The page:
AT THE LIBRARY
The media hype has started and with it the misinformation. Sigh.
Just in case you weren’t aware, on Aug. 21 America will fall under the path of a total solar eclipse. The sun will disappear behind the moon, turning daylight into twilight, causing the temperature to drop rapidly, and revealing massive streamers of light streaking through the sky around the silhouette of the moon.
The last time a total eclipse was visible from coast to coast was June 8, 1918. After this one coming in a few days, the next total eclipse will be Aug. 12, 2045. I’m thinking those of us at a certain age should probably watch this one if we want to be sure to experience this phenomenon. That’s not to say we won’t live until the next one, but who knows?
There is a plethora of eclipse information on the internet, some of it from authoritative sources such as NASA while other sites seem less reliable. Mainstream media such as ABC and CNN are sharing information about the best spots to view, where to stay and timetables of best possible viewing times.
However, not all sources are as reliable. Why is it that misinformation spreads faster than the most malicious gossip? And why is it that libraries are so often forced to deal with misinformation in a defensive manner?
The story spreading so rapidly is that public libraries have free eclipse viewing glasses. While this is a true statement in a far as it goes, the reality is those viewing glasses were sent to public libraries that serve concentrated population areas. Here in central Pennsylvania the two closest libraries with glasses are Harrisburg and Hollidaysburg. No, the Mifflin County Library does not have the glasses. If I had a nickel for every time, in the past week, I’ve apologized for not having the glasses my retirement account would be richer. And, why am I expressing regret anyway? It’s certainly not my fault we don’t have the glasses. I get so annoyed with these blanket statements.
But, people-pleaser that I am, I thought perhaps we could still assist folks who wanted to view the eclipse safely. Perhaps there would be instructions for making safety glasses in a book or on a website. Yes, I found the directions for constructing a pair. Wait! Further research cautioned that making your own glasses is a big no-no, potentially dangerous.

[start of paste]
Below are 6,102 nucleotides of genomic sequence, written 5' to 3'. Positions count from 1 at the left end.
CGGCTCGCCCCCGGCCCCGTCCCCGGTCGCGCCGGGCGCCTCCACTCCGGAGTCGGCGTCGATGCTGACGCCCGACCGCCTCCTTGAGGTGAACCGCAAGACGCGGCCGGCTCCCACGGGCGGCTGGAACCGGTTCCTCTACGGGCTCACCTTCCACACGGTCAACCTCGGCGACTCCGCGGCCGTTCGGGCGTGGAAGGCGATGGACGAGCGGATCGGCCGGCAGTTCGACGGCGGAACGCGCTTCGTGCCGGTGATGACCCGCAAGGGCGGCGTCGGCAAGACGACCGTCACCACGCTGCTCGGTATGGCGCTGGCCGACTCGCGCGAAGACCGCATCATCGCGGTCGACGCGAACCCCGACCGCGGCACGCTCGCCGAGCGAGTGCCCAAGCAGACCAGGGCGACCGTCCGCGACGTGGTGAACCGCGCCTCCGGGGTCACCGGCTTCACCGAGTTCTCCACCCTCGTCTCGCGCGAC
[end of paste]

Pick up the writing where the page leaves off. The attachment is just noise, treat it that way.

NASA and the American Astronomical Society recommend the following certified retailers: American Paper Optics (Eclipser), APM Telescopes, Celestron, DayStar, Explore Scientific, Lunt Solar Systems, Meade Instruments, Rainbow Symphony, Seymour Solar, Thousand Oaks, TSE 17. It’s important that wherever you get the glasses they should be clearly labeled “ISO-compliant safe solar viewers.”
Mifflin County Library staff members went on the hunt to determine if local businesses were selling glasses. Lowe’s has them for $1.98. Walmart has just the glasses for $1, or the glasses with a booklet about the eclipse for $3.47. Please note: we are not endorsing any company or business and this is purely for informational purposes.
If you want to find out more about the eclipse, visit our website for additional resources. We’ve even vetted these sites to be certain the information is valid and reliable. (Google doesn’t do that, just saying.) As part of our eclipse preparation, we also have a display of materials, factual info as well as fiction books with “eclipse” in the title.
Finally, if you call the library Monday, Aug. 21 about 2:41 p.m. and we don’t answer it’s because we are all outside with our ISO-compliant safe solar viewers experiencing the total eclipse of the sun. Now, why am I humming Bonnie Tyler’s “Total Eclipse of the Heart?”
Molly S. Kinney is the library director at the Mifflin County Library. She is re-reading the third book in Stephenie Meyer’s “Twilight” series. Guess what the title is? “Eclipse.”